There are indeed many ways of stealing from and wasting an impoverished people’s time. Our politics is a typical example that cluelessness is not really lack of a clue.
Develop me: Tapiwa Gomo
Politicians can feed the mind and buy time to stay in power longer than they should by simply delivering nothing but seasonal events and empty promises.
No one ever guessed in 1980 that President Robert Mugabe would stay in power for this long — up to a stage when almost everything that made this country beautiful and productive has ground to halt.
The former Tanzanian President, the late Mwalimu Julius Nyerere and South Africa’s Nelson Mandela must be turning in their graves seeing what has become of what Nyerere described in 1980 as the “jewel” of the continent which Mugabe was about to inherit.
Sharing stories of how beautiful this country was with our children today, it is not uncommon for them to ask how we got here.
It is not an easy question to answer without a sense of shame. It is embarrassing, because we were cheated and we succumbed to the tactics which have kept the Zanu PF system intact and in power.
We are partly victims of our own naivety arising from the season of the independence euphoria. No one thought things would go wrong. We over trusted our heroes.
The more and longer we trusted them, the more they solidified their grip on power. They became the leaders, the people and the power.
The formula to staying in power was easy: Claim ownership of the liberation struggle, racially divide the people and promise redistribution of wealth to keep the two races at each other’s throat, while earning relevance to the black majority.
They kept reminding us that they fought for the country, that the white man is the enemy and that they would leave when they conclude the unfinished business of transferring the economy to the people.
In a context where our agro-based economy was indeed in the hands of a few, we believed their rhetoric. But today it is only those who belong to the system ,who continue to stuff national resources into their pockets.
To those whose eyes had started opening up and questioned the government’s performance on pertinent issues and their promises, they too were fed with the rhetoric of democracy.
It is still being preached even to this day. “I will go when the people say it is time to go,” the President has told the nation on numerous occasions. The word “people” used in this context holds no meaning as those people who dared to tell him to go have either been sidelined from his party or reprimanded.
There have been few cases of treason to those who took the “Mugabe must go” agenda to high levels. All this was and is couched under the principles of democracy.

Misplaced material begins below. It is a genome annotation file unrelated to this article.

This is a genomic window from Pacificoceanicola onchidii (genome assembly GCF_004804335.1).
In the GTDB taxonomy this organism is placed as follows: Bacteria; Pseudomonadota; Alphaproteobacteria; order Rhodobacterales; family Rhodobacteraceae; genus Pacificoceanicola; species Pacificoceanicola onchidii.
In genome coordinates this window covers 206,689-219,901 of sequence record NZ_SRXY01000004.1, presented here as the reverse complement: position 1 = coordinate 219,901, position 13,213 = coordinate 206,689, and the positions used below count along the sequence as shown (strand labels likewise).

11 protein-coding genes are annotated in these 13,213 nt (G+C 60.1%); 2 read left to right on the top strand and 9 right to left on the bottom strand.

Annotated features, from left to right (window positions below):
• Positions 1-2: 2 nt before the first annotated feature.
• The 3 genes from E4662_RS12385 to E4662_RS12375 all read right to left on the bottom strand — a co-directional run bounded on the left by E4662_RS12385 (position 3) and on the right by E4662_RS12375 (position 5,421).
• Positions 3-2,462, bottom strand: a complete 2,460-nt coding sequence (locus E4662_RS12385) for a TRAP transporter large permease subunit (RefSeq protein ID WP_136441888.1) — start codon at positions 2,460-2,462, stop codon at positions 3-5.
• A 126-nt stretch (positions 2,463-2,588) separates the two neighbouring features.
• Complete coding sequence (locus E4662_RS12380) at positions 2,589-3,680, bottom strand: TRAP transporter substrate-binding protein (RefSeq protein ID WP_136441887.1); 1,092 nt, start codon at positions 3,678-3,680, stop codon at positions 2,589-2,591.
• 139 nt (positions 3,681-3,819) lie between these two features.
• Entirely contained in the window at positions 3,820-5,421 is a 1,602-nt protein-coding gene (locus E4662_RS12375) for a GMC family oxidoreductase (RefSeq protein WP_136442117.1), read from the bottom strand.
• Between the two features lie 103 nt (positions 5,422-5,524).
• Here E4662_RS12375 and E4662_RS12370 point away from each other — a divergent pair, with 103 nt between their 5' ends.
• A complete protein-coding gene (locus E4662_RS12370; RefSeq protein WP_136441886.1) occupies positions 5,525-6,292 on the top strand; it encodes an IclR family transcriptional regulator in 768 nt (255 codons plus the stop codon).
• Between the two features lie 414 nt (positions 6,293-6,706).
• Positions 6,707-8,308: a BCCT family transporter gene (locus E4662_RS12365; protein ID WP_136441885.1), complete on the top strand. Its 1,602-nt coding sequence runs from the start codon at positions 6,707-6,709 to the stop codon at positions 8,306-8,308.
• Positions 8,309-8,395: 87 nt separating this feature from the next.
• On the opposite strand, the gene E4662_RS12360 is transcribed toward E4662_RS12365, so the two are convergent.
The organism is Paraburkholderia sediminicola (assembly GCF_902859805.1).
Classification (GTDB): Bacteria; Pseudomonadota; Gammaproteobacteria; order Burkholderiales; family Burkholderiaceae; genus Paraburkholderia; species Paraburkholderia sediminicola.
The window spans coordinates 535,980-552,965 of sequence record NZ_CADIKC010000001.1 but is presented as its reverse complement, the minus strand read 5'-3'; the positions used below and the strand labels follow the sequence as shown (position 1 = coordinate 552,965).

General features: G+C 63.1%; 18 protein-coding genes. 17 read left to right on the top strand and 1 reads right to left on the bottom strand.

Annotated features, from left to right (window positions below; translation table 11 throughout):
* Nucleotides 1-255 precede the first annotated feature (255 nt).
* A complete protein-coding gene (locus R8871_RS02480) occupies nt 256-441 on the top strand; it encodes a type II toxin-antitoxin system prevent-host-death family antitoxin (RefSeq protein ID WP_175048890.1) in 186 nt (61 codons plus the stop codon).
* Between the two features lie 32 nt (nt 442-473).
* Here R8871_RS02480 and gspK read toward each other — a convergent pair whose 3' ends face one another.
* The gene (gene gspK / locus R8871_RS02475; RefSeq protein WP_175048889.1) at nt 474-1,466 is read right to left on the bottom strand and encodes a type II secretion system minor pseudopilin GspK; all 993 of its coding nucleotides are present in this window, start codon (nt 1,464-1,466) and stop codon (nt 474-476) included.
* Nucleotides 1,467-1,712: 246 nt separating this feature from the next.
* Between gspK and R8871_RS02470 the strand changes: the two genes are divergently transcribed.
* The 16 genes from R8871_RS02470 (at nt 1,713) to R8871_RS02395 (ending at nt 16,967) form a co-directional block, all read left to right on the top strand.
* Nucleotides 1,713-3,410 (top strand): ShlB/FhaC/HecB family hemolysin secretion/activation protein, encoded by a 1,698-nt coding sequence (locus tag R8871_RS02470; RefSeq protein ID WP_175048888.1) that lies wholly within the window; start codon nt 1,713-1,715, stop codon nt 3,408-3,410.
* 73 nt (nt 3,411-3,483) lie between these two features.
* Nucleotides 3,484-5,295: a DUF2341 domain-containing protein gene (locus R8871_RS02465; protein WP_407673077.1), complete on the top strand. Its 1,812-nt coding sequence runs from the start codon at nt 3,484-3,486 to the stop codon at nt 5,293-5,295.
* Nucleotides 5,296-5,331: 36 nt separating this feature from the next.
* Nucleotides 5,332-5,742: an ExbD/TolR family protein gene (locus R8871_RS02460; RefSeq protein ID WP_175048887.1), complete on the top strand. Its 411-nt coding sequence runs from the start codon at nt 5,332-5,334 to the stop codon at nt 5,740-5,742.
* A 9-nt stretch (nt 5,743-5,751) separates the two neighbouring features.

Maybe we over-indulged in the literacy of democracy to the extent that it became a tool of oppression against the people instead of a tool for social change, empowerment and justice for the masses.
Democracy was supposed to promote human rights, peace, and good governance. It was supposed to be the beacon of hope where people can put away guns and other weapons and use their intelligence and reasoning to build a collective, progressive, peaceful and stable Zimbabwe.
In our case democracy nurtured and sustained autocracy. Zimbabwe is one of the few countries in Africa that is yet to miss an election. We hold them regularly and religiously.
Over the past decade-and-a-half elections have become one of the most thriving sectors. There were moments when budgets of civil society organisations fighting against autocracy were the same size of National Budgets for some ministries. Democracy is costly, but it is also too shy and somewhat weak in the face of autocracy.
Democracy protected autocracy and presided over the collapse of our economy. When those of our age look back and take stock, many questions beg for answers. What did we not do to deserve the current state of our country?
If the people went to the polls and voted for change, but the results came out different, what else can the people do? Or if people voted and their results are withheld for a month, is that not a sign that democracy failed our people?
Did the international community, who assume the global policing role, let the people of Zimbabwe down? Would we be in a better space if we had taken matters into our hands?
Were we wrong to take the cautious approach and do things by the book even though those who are in charge of interpreting the book were not on our side?
Whichever way one decides to address these questions, the common feeling among those of our generation is that we were cheated. We lost nearly a decade-and-a-half of our lives fighting and waiting for change.
Patience robbed us of the chance of change things much earlier. Will the 2018 election be different?